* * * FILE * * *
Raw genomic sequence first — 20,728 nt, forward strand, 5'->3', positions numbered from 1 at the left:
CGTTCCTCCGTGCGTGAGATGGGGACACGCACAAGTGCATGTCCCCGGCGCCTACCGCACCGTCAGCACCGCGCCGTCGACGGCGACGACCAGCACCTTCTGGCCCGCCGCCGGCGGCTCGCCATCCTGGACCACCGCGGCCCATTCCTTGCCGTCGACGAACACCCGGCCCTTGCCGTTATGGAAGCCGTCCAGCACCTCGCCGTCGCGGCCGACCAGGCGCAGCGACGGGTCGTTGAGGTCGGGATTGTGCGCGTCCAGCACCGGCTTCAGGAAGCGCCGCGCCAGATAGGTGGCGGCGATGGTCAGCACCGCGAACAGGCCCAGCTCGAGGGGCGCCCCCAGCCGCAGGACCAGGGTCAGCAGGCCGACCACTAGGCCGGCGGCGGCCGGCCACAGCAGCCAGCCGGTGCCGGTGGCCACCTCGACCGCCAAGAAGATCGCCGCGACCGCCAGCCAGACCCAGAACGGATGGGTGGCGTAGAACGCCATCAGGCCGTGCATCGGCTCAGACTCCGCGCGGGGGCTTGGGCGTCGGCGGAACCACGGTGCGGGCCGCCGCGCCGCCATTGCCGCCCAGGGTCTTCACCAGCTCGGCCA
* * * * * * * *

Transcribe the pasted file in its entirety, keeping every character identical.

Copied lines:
Raw genomic sequence first — 20,728 nt, forward strand, 5'->3', positions numbered from 1 at the left:
CGTTCCTCCGTGCGTGAGATGGGGACACGCACAAGTGCATGTCCCCGGCGCCTACCGCACCGTCAGCACCGCGCCGTCGACGGCGACGACCAGCACCTTCTGGCCCGCCGCCGGCGGCTCGCCATCCTGGACCACCGCGGCCCATTCCTTGCCGTCGACGAACACCCGGCCCTTGCCGTTATGGAAGCCGTCCAGCACCTCGCCGTCGCGGCCGACCAGGCGCAGCGACGGGTCGTTGAGGTCGGGATTGTGCGCGTCCAGCACCGGCTTCAGGAAGCGCCGCGCCAGATAGGTGGCGGCGATGGTCAGCACCGCGAACAGGCCCAGCTCGAGGGGCGCCCCCAGCCGCAGGACCAGGGTCAGCAGGCCGACCACTAGGCCGGCGGCGGCCGGCCACAGCAGCCAGCCGGTGCCGGTGGCCACCTCGACCGCCAAGAAGATCGCCGCGACCGCCAGCCAGACCCAGAACGGATGGGTGGCGTAGAACGCCATCAGGCCGTGCATCGGCTCAGACTCCGCGCGGGGGCTTGGGCGTCGGCGGAACCACGGTGCGGGCCGCCGCGCCGCCATTGCCGCCCAGGGTCTTCACCAGCTCGGCCA